Fruits

Explained: Why lemons are so costly now

Over the last few weeks, the price of lemon has touched unprecedented highs, with a single lemon retailing between Rs 10 and Rs 15 in most markets. A look at how much lemon is grown in the country, what has led to the price hike, and where the prices could possibly be headed:

How much lemon is grown in the country, and where?

The fruit is grown in orchards spanning a combined 3.17 lakh hectares across the country. Lemon trees flower and give fruit three times a year. Andhra Pradesh is the largest lemon-growing state with 45,000 hectares under the fruit. Maharashtra, Gujarat, Odisha and Tamil Nadu are the other major lemon-growing states.

What is known as nimbu in Hindi comes under two broad categories: lemon and lime. The small, round and thin-skinned kaagzi is the mostly commonly grown variety in the country. Lime, on the other hand, refers to the dark green fruits that are grown commercially in North India and the Northeast, with varieties such as the gondhoraj in West Bengal being locally well-known.

Annually, India produces over 37.17 lakh tonnes of the fruit, which is consumed domestically. The fruit is neither exported or imported.

A warm, moderately dry and moist climate is the most suitable for the fruit, with heavy rainfall inducing bacterial diseases in orchards. Plants are grown through grafting, with the Nagpur-headquartered ICAR Central Citrus Research Institute (CCRI) and various state agricultural institutes maintaining quality root stocks. Farmers normally plant 210-250 lemon trees on an acre, and orchards yield their first harvest after three years of planting. On an average, a single tree yields around 1,000-1,500 fruits.

The price of lemons in some cities on Wednesday

What is the fruit’s cycle?

Farmers supply the fruit round the year by inducing flowering through what is known as the ‘bahar treatment’, said Dr AA Murkute, principal scientist for the CCRI. In this treatment, farmers withhold irrigation and spray chemicals, prune the orchards, and then resume fertiliser treatment and irrigation, which subsequently leads to flowering and thus to fruit formation.

Lemon growers take three bahars in a year — known as Ambe, Mrig and Hasta, and named based on the season when the flowering is induced. During the Ambe bahar, flowering starts in January-February with fruit formation happening from April. During the Mrig bahar, orchards bloom during June-July, and the harvest happens in October. The Hasta bahar involves flowering in September-October, with harvest happening post March. These bahars overlap, and thus farmers have fruit round the year to market.

Dr Murkute said almost 60% of the crop that feeds the market is harvested from the Ambe bahar, while the Mrig bahar contributes 30% and the Hasta bahar the rest. Most of the Mrig bahar fruit is initially sent to cold storage, while fresh fruits from the other two bahars are retailed.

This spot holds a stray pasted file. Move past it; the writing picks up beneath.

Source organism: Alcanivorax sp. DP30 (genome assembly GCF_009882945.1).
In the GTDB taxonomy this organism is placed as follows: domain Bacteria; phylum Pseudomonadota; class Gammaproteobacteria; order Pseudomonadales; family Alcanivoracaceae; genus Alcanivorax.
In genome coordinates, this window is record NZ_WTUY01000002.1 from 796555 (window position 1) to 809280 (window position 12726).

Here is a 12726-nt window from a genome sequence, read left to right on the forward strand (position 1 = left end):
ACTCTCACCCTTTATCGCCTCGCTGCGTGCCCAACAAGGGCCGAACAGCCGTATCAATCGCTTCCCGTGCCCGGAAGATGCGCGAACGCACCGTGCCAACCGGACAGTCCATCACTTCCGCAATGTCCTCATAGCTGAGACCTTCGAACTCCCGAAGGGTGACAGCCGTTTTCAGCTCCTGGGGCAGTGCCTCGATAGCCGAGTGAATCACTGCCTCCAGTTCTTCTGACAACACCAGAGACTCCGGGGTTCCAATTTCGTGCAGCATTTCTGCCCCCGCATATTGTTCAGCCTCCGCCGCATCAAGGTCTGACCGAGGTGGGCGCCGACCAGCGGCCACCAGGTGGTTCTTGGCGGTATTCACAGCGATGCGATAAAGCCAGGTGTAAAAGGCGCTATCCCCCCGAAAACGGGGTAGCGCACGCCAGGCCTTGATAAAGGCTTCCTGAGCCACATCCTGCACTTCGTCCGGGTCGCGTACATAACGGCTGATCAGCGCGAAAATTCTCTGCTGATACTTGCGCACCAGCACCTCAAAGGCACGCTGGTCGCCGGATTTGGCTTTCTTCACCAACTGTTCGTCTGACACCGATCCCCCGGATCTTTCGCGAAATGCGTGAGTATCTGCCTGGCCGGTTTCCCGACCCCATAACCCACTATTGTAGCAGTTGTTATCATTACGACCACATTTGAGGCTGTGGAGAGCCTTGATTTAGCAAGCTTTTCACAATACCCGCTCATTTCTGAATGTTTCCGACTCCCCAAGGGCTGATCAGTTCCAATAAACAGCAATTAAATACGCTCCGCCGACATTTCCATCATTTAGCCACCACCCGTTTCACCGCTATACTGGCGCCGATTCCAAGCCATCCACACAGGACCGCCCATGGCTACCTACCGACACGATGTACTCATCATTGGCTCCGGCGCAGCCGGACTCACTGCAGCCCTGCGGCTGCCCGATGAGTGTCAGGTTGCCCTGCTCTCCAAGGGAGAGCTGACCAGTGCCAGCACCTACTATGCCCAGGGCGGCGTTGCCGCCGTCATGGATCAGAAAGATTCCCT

How much have prices risen?

In Pune’s wholesale market, a 10-kg bag of lemon is selling at Rs 1,750 at present. A 10-kg bag normally contains 350-380 lemons, so the price of a single lemon now costs Rs 5. The retail price of a single lemon in Pune is around Rs 10-15. This, traders say, is the highest ever price the nimbu has ever commanded in this market, and it is mainly due to extremely low arrivals. Pune’s market normally reports around 3,000 bags of 10 kg each, but now the arrivals are barely 1,000 bags.

In markets such as Mumbai, Hyderabad, Kolkata, the fruit is selling at wholesale rates of Rs 120, Rs 60, and Rs 180 respectively per kg, up from Rs 100, Rs 40 and Rs 90 a kg a month ago.

What is the reason for the hike?

One of the main reasons is the failure of the Hasta bahar and the subsequent Ambe bahar. Across the country, the monsoon was exceptionally good last year, but the months of September and October had brought exceptionally heavy rains. Lemon orchards are extremely sensitive to excess moisture and thus, due to the heavy rainfall, the bahar treatment failed and flowering did not happen. This fruit is normally kept in cold storage and marketed until the next fruit from the Ambe bahar arrives. Due to a significantly lower harvest this time, farmers had lower yields to store.

The Ambe bahar fruit also suffered from unseasonal rain, with farmers reporting a drop in flowering during the initial phases. Since the end of February, soaring temperatures too have hit the crop, causing the younger fruits to drop off. For the summer, when the demand for lemon hits an all-year high, the stored Hasta bahar and fresh Ambe bahar fruits feed the market. But the double whammy has hit production.

Farmers and traders said this would be the one of the rarest years when two consecutive bahars have failed. Across the country, prices of lemon have crossed record high levels due to the low arrivals.

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When will the market see a correction in prices?

Chances of an immediate price correction are dim, with traders ruling out any immediate improvement in arrivals. The next crop that can be expected to reach the market will be ready only after October, and only then would arrivals improve significantly. At present, some arrivals from the Ambe bahar are expected from areas where the flowering has not been hit to a large extent. Even that arrival, however, is not expected to be enough to meet the demand.

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